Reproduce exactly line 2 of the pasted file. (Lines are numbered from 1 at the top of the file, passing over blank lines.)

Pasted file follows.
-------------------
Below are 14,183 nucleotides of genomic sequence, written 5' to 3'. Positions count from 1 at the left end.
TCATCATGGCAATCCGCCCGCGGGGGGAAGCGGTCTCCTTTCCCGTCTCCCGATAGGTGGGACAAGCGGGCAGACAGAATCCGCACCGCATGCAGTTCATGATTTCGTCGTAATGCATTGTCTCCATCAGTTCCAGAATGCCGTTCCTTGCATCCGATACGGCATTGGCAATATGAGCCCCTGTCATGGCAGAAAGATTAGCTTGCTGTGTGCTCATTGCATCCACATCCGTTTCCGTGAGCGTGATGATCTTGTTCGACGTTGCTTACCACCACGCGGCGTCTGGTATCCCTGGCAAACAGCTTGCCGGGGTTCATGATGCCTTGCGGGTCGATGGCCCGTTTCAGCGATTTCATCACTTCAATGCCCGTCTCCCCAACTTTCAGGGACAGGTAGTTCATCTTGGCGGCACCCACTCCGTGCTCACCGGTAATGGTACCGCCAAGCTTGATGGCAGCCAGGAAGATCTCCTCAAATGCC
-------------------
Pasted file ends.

TCATCATGGCAATCCGCCCGCGGGGGGAAGCGGTCTCCTTTCCCGTCTCCCGATAGGTGGGACAAGCGGGCAGACAGAATCCGCACCGCATGCAGTTCATGATTTCGTCGTAATGCATTGTCTCCATCAGTTCCAGAATGCCGTTCCTTGCATCCGATACGGCATTGGCAATATGAGCCCCTGTCATGGCAGAAAGATTAGCTTGCTGTGTGCTCATTGCATCCACATCCGTTTCCGTGAGCGTGATGATCTTGTTCGACGTTGCTTACCACCACGCGGCGTCTGGTATCCCTGGCAAACAGCTTGCCGGGGTTCATGATGCCTTGCGGGTCGATGGCCCGTTTCAGCGATTTCATCACTTCAATGCCCGTCTCCCCAACTTTCAGGGACAGGTAGTTCATCTTGGCGGCACCCACTCCGTGCTCACCGGTAATGGTACCGCCAAGCTTGATGGCAGCCAGGAAGATCTCCTCAAATGCC